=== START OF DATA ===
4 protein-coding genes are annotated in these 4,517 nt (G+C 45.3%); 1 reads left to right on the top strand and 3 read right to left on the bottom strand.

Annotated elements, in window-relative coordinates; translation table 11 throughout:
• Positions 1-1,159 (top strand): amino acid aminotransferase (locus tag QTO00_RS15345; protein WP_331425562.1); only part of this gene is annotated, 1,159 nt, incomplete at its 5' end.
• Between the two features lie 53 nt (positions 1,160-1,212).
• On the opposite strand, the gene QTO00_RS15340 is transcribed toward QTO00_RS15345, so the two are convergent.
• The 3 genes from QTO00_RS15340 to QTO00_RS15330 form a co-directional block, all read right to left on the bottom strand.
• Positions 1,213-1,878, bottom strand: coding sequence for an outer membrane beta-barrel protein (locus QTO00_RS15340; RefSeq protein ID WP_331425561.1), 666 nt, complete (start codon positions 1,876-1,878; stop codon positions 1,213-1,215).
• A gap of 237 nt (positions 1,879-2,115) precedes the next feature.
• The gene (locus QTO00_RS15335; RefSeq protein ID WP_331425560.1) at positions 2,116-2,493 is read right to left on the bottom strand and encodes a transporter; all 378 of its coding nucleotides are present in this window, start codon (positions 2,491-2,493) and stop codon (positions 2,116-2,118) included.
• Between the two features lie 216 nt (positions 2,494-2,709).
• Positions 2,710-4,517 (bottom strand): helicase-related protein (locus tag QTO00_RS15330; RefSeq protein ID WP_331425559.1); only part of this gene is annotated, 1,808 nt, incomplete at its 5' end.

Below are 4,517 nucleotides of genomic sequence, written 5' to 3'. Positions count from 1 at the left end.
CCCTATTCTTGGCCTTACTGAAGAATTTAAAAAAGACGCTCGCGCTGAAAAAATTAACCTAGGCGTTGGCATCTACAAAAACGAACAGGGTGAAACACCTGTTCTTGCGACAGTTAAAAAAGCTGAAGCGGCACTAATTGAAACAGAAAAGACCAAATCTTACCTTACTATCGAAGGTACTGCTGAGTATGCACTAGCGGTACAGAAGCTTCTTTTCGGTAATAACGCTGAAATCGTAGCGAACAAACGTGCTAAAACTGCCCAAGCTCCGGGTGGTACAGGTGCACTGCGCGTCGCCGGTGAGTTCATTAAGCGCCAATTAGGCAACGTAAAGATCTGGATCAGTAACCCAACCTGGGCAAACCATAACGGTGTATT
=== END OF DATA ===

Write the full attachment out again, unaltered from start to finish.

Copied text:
4 protein-coding genes are annotated in these 4,517 nt (G+C 45.3%); 1 reads left to right on the top strand and 3 read right to left on the bottom strand.

Annotated elements, in window-relative coordinates; translation table 11 throughout:
• Positions 1-1,159 (top strand): amino acid aminotransferase (locus tag QTO00_RS15345; protein WP_331425562.1); only part of this gene is annotated, 1,159 nt, incomplete at its 5' end.
• Between the two features lie 53 nt (positions 1,160-1,212).
• On the opposite strand, the gene QTO00_RS15340 is transcribed toward QTO00_RS15345, so the two are convergent.
• The 3 genes from QTO00_RS15340 to QTO00_RS15330 form a co-directional block, all read right to left on the bottom strand.
• Positions 1,213-1,878, bottom strand: coding sequence for an outer membrane beta-barrel protein (locus QTO00_RS15340; RefSeq protein ID WP_331425561.1), 666 nt, complete (start codon positions 1,876-1,878; stop codon positions 1,213-1,215).
• A gap of 237 nt (positions 1,879-2,115) precedes the next feature.
• The gene (locus QTO00_RS15335; RefSeq protein ID WP_331425560.1) at positions 2,116-2,493 is read right to left on the bottom strand and encodes a transporter; all 378 of its coding nucleotides are present in this window, start codon (positions 2,491-2,493) and stop codon (positions 2,116-2,118) included.
• Between the two features lie 216 nt (positions 2,494-2,709).
• Positions 2,710-4,517 (bottom strand): helicase-related protein (locus tag QTO00_RS15330; RefSeq protein ID WP_331425559.1); only part of this gene is annotated, 1,808 nt, incomplete at its 5' end.

Below are 4,517 nucleotides of genomic sequence, written 5' to 3'. Positions count from 1 at the left end.
CCCTATTCTTGGCCTTACTGAAGAATTTAAAAAAGACGCTCGCGCTGAAAAAATTAACCTAGGCGTTGGCATCTACAAAAACGAACAGGGTGAAACACCTGTTCTTGCGACAGTTAAAAAAGCTGAAGCGGCACTAATTGAAACAGAAAAGACCAAATCTTACCTTACTATCGAAGGTACTGCTGAGTATGCACTAGCGGTACAGAAGCTTCTTTTCGGTAATAACGCTGAAATCGTAGCGAACAAACGTGCTAAAACTGCCCAAGCTCCGGGTGGTACAGGTGCACTGCGCGTCGCCGGTGAGTTCATTAAGCGCCAATTAGGCAACGTAAAGATCTGGATCAGTAACCCAACCTGGGCAAACCATAACGGTGTATT